While many consumers purchased sunscreen in confusion over the bottles' sun protection numbers and early aging or cancer prevention claims, the FDA worked to clarify its rules. The agency's new and improved sunscreen regulations take effect next summer.
The U.S. Food and Drug Administration has been aiming to upgrade its sunscreen labeling rules for decades, according to FDA consumer information last updated August 2007 and other information published on the agency's website. This week the FDA revealed the new labeling standards sunscreen manufacturers must use to inform consumers about their products' abilities to protect against harmful sun rays and prevent skin cancer and premature skin aging.
According to the FDA announcement:
Most companies will have a year to implement the changes. Smaller manufacturers with annual sales less than $25,000 have an extra year to comply.
Unlike the standards in effect now that apply only to ultraviolet B (UVB) sunburn-causing rays, the new rules require sunscreen also to protect against ultraviolet A (UVA) rays that cause more molecular-level damage to skin cells, possibly leading to skin cancer and accelerated skin aging, because more UVA rays make it through the atmosphere and they penetrate skin more deeply.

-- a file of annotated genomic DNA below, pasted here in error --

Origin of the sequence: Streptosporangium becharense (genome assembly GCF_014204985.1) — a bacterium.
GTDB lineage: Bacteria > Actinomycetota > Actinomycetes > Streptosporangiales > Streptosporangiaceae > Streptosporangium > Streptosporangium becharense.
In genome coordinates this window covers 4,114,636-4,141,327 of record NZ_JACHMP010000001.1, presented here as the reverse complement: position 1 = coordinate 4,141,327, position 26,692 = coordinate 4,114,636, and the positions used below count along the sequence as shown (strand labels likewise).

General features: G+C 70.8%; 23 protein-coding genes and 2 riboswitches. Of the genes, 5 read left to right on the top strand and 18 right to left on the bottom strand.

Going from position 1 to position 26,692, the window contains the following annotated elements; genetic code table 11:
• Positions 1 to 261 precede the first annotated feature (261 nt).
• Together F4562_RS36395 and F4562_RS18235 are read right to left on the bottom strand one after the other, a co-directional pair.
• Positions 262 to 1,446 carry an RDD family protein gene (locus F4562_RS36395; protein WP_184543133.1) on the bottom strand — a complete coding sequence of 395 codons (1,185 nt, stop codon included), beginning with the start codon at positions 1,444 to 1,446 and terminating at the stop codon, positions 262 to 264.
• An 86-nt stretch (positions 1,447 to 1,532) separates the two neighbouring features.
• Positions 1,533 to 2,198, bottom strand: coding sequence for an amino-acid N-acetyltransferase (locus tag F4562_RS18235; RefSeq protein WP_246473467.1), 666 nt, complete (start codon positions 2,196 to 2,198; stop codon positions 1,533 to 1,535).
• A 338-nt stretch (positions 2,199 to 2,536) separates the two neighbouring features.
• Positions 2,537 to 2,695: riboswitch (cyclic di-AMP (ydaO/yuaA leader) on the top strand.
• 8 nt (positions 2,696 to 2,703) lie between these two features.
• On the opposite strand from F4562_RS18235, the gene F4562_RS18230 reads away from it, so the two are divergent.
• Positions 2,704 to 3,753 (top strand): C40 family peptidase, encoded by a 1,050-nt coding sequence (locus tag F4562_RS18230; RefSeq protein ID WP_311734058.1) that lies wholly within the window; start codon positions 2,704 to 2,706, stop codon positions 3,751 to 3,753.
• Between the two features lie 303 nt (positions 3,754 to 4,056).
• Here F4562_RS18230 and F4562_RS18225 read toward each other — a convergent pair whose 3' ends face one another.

Products labeled "broad spectrum" (meaning they cover the UVA and UVB ranges of the ultraviolet spectrum) that have a sun protection factor (SPF) of 15 and above can effectively block both types of dangerous ultraviolet rays and carry the claim "[This product,] if used regularly, as directed, and in combination with other sun protection measures will help prevent sunburn, reduce the risk of skin cancer, and reduce the risk of early skin aging."
A warning label stating, "This product has been shown only to help prevent sunburn, not skin cancer or early skin aging," will be required on broad spectrum and other sunscreens that have SPFs lower than 15.
According to an Associated Press report:
The "sweatproof" and "waterproof" labels that often appear now on many sunscreens will no longer be permited, because the FDA considers the terms "exaggerations of performance."
The FDA wants to cap the SPF value listed on sunscreen labels to 50, unless manufacturers can prove, through additional scientific testing, that products merit a higher rating.
The four-star system used now by some companies to rate UVA protection must be phased out.
Some consumer advocates are complaining that draft proposals were stronger than these new guidelines.
According to the National Cancer Institute:
Melanoma, an often lethal form of skin cancer that begins in the pigment-producing cells called melanocytes, caused 8, 700 deaths in 2010, while 68,130 new cases were reported.